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Evacuees Cram Into Florida’s Shelters As Hurricane Irma Hits

As Hurricane Irma rips its way up Florida’s Gulf coast, the state has hastily expanded its shelter system to more than 400 locations to protect vulnerable residents.

Some 127,000 people were crammed into shelters across Florida as Irma made landfall on Sunday, after officials ordered millions of residents to evacuate ahead of the storm.

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All Florida’s state offices, schools, colleges and universities were ordered to close from Friday until Monday to free up space for evacuation shelters and staging, with other shelters springing up in churches and community centers.

After the mad rush for shelter on Friday and Saturday, when many evacuees were forced to endure long lines and visit multiple shelters to find one with space, on Sunday there was little left to do but hunker down.

Though overcrowding meant some shelters could only offer chairs overnight, rather than cots, reports from the state’s shelters were mostly of cooperation and fears of what would be left when the storm clouds cleared.

In Naples, Mary Della Ratta, 94, sat in her wheelchair in a shelter on Sunday after police helped her evacuate her home on Saturday night.

‘I’m afraid of what’s going to happen. I don’t know what I’ll find when I go home,’ said Della Ratta, whose husband passed away ten years ago. ‘I have nobody. I’m all alone in this world.

In Collier County to the east of Naples, more than 800 evacuees packed into Pinecrest Elementary School.

Mark Tesar, 46, and his wife Hilda went to four shelters with their two kids ages 5 and 11, before finding space at Pinecrest.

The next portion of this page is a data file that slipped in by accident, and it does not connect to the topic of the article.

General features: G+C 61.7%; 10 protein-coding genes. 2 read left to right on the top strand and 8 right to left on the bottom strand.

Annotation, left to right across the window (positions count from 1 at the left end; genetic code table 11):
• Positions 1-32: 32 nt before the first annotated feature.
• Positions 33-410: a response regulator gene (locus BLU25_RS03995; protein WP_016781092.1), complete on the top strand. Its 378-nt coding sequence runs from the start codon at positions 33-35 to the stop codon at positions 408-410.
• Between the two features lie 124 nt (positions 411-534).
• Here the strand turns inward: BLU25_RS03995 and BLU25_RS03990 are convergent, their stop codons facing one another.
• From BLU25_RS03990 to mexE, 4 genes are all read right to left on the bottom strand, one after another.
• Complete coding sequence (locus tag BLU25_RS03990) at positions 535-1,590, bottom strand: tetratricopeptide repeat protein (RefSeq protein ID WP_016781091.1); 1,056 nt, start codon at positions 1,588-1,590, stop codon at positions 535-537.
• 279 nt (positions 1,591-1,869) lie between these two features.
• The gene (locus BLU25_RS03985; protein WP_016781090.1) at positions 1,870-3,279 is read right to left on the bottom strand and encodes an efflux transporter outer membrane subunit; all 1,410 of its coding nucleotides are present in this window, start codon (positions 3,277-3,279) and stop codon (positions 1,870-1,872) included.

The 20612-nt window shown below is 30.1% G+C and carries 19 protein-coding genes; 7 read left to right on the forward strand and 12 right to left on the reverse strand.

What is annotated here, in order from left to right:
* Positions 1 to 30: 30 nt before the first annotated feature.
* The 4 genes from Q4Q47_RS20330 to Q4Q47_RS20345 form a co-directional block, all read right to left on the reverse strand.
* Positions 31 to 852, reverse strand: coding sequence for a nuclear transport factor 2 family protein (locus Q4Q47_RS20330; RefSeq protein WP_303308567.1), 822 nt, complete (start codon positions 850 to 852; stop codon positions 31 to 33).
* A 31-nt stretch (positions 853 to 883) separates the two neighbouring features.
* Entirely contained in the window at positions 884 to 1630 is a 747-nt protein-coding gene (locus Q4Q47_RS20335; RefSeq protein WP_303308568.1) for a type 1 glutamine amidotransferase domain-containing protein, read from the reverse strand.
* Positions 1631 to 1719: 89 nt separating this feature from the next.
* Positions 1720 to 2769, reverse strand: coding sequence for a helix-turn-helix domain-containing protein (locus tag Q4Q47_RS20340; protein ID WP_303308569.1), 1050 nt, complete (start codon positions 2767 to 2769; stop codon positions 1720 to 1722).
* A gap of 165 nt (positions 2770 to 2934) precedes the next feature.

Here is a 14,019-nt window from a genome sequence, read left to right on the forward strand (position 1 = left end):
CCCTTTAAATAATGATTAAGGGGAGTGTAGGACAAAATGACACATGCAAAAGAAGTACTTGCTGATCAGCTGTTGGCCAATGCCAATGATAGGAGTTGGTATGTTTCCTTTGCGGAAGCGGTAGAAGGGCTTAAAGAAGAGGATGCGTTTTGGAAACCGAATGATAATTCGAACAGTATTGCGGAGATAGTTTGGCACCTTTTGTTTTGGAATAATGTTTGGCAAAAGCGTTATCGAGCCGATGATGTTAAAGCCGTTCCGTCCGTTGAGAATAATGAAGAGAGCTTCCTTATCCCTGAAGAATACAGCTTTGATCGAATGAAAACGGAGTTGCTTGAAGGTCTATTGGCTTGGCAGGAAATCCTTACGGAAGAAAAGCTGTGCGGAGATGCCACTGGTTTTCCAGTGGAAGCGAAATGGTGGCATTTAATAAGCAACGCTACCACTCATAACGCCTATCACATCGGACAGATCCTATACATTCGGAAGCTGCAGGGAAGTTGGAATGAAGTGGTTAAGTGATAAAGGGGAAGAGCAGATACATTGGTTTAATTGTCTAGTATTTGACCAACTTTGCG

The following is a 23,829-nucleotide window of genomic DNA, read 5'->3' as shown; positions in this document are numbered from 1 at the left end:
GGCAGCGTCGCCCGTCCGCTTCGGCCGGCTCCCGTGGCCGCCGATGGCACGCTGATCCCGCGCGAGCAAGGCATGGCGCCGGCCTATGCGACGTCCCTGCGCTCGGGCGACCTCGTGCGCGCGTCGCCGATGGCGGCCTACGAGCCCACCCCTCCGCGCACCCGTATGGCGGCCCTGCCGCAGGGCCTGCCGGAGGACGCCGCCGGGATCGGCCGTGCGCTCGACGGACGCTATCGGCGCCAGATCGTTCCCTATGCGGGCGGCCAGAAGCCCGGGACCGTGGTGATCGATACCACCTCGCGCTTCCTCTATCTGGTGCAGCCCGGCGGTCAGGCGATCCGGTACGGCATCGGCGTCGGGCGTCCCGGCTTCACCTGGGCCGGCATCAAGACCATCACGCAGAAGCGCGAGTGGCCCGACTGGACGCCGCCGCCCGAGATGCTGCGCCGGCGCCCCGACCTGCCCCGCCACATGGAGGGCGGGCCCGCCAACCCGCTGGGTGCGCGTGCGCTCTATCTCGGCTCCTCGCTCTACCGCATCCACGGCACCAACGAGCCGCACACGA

‘With the family, I don’t ever plan to stay in the house,’ Mark Tesar, who oversees an 800-acre tomato farm in Immokalee, told the Naples Daily News.

‘I don’t want them in harms way. Plus there’s strength in numbers, with EMS and police here.’

Naples residents Carol and Ben told the newspaper that they ended up at the Pinecrest shelter after waiting until Friday afternoon to evacuate, and finding gas hard to come by. ‘We knew we were late. It was our fault,’ said Carol.

On Florida’s eastern coast, in Stuart, 539 people stayed at the shelter at J.D. Parker Elementary School on Saturday night.

‘I had some anxieties,’ mother Teresa Hopkins, who stayed at the shelter with her 8-year-old daughter Jasmine, told the Treasure Coast Palm.

 ‘I’m not used to sleeping with a lot of people around,’ Hopkins said.

On Saturday night, dinner at the Parker Elementary shelter was turkey and mashed potatoes.

‘Spanish people like me, that’s not something we eat a lot. But again, I’m not complaining,’ Pedro Zapeta, there with his 15-year-old son and 12-year-old daughter, told the newspaper.

In a shelter in Pembroke Pines, near Miami, lifelong Floridian Jacqueline Cobb told DailyMail.com she had originally found a hotel to stay in, but that the lack of impact windows and a backup generator meant it had to shut down.

The shelter, in a school, was the only one she could find for people with special needs, like her friend Stephen Herndon who has problems with his autonomic nervous system that can cause severe nosebleeds, fainting and overheating.

Cobb and her friend are safe in her shelter, but a shocking text message left her worried about her home and neighbors.

‘I received a code red tornado alert,’ she said. ‘I have a two-story townhouse and there is a three-and-a-half-ton air conditioner on the rooftop. I’m on a lake in the first house, so If the tornado rips that off, it will open up my house and let water into the building,’ she said.

That tornado warning expired at 8am Sunday, but Cobb won’t find out what’s happened to her home for some time.

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